And then you have your long tail phrases and these are typically three to let’s say six or seven different words within a phrase that people actually search for and those are typically less competitive and you can get some really quick lens with that. So I think it’s important that maybe you have your broad keywords and your medium tail keywords at kind of a, that something to look for towards you in the future and to work towards now but immediately you can really get started with a long tail keywords and give ranking for those pretty quickly and you’re right, they’re often overlooked. Most people are going out to the same search terms and they’re not trying to find those little hit engine keywords, the longer tail keywords so there’s a lot of opportunity there.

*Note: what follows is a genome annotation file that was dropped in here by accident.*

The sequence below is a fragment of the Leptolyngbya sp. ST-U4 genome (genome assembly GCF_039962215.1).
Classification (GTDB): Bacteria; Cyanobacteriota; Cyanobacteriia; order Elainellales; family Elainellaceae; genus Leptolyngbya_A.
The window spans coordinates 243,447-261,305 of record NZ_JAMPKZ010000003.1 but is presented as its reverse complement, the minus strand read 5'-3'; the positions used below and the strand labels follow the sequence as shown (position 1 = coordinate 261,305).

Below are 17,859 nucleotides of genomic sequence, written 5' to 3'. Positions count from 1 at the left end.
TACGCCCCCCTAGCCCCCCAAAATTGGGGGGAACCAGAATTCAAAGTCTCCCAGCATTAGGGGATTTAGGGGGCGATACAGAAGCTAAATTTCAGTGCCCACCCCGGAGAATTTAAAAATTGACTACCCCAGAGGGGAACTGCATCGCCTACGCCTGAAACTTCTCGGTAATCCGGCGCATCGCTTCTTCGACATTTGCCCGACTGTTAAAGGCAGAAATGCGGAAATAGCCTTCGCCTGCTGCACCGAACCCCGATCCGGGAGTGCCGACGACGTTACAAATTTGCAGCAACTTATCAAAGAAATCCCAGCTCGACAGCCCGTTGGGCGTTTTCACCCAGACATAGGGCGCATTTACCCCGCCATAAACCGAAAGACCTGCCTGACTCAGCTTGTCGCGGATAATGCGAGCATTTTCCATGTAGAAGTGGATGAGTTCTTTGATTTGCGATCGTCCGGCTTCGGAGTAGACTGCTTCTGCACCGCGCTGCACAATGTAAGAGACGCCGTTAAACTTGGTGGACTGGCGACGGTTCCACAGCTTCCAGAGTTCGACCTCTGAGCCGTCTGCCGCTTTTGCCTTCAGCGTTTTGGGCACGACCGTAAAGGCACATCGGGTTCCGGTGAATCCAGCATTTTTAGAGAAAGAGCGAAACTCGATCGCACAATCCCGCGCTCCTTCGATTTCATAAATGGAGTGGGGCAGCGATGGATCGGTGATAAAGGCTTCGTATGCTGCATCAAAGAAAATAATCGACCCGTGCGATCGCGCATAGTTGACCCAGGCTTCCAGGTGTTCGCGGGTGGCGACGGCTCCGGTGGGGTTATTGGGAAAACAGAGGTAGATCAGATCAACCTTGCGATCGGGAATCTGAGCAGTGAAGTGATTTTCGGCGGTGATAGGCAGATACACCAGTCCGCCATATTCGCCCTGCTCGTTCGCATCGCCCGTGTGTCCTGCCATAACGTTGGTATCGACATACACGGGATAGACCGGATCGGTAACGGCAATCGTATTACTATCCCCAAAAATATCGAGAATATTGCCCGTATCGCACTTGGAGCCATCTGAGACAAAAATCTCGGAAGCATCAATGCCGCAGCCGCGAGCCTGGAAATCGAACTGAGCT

Mark: Yeah, so it’s kind of… how I look at it is let’s say that there were three terms that got, I’ll just pick a number here, they got a thousand people a day looking for them so everybody goes oh my gosh, look at these three terms. So there’s 3,000 people a day and I look and say gee, here are 30 terms that only get a hundred a day okay but when I take the 30 times a hundred now I’m at the same search volume or maybe more, okay. Now that’s how I kind of and I think people don’t look at adding up those lower volume search terms in total and see what they do for them. Does that make sense Matt?

 Matt: Yeah, that’s correct. You’re right.